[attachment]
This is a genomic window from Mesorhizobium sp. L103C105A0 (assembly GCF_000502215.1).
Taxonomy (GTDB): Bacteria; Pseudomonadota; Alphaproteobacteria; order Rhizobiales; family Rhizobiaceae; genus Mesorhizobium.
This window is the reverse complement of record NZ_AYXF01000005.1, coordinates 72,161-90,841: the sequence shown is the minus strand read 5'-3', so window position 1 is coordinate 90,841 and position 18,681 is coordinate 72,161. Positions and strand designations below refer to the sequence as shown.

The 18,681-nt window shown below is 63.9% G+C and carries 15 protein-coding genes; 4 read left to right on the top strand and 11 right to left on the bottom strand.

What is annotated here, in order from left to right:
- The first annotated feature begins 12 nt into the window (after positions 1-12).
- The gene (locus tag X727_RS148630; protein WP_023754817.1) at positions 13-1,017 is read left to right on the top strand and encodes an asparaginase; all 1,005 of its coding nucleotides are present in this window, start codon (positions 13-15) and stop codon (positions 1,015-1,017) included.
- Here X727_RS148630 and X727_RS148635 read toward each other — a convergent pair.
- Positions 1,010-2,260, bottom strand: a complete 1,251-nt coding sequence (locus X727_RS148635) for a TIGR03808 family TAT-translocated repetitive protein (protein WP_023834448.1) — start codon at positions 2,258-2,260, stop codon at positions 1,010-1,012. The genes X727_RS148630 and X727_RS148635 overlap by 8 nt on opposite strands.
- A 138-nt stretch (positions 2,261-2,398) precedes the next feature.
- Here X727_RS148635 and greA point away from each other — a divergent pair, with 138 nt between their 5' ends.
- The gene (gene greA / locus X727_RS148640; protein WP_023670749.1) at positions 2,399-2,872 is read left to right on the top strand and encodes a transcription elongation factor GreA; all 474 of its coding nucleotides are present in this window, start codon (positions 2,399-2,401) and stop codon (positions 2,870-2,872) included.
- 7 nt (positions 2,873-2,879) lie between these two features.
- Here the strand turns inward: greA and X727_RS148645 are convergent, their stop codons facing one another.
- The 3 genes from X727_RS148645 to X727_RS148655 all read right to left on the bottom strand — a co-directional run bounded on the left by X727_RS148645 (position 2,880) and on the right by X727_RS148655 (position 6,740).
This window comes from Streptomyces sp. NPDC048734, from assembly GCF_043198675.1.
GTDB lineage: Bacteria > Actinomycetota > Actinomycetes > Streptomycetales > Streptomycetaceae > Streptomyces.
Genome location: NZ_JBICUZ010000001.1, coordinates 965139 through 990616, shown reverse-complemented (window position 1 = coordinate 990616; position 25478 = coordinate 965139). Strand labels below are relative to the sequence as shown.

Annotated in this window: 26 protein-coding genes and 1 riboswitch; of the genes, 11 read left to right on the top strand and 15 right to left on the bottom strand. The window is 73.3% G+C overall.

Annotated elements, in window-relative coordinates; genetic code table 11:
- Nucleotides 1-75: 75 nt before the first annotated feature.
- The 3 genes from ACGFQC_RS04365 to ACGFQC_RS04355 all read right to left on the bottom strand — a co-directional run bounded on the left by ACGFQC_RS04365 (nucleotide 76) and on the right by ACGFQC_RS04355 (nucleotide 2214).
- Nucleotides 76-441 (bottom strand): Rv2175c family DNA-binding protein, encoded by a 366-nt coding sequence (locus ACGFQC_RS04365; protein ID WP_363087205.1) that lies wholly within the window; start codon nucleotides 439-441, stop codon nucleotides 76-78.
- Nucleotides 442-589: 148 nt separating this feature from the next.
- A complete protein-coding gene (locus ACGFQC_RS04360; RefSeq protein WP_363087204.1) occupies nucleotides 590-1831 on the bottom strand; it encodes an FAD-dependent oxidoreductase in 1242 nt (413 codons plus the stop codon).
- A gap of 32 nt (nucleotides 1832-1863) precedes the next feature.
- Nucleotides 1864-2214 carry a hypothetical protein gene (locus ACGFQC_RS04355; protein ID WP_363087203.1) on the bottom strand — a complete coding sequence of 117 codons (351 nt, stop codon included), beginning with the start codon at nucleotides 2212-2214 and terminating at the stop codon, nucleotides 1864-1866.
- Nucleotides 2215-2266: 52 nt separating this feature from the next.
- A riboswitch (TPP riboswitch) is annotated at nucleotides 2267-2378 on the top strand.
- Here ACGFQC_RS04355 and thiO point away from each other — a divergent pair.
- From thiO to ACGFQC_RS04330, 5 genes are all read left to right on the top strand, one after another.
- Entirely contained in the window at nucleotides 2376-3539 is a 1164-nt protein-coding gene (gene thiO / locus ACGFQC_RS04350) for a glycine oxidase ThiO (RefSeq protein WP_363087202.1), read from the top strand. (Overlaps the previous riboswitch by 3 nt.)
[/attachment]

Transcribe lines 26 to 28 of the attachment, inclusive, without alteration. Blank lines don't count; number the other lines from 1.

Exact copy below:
- A gap of 32 nt (nucleotides 1832-1863) precedes the next feature.
- Nucleotides 1864-2214 carry a hypothetical protein gene (locus ACGFQC_RS04355; protein ID WP_363087203.1) on the bottom strand — a complete coding sequence of 117 codons (351 nt, stop codon included), beginning with the start codon at nucleotides 2212-2214 and terminating at the stop codon, nucleotides 1864-1866.
- Nucleotides 2215-2266: 52 nt separating this feature from the next.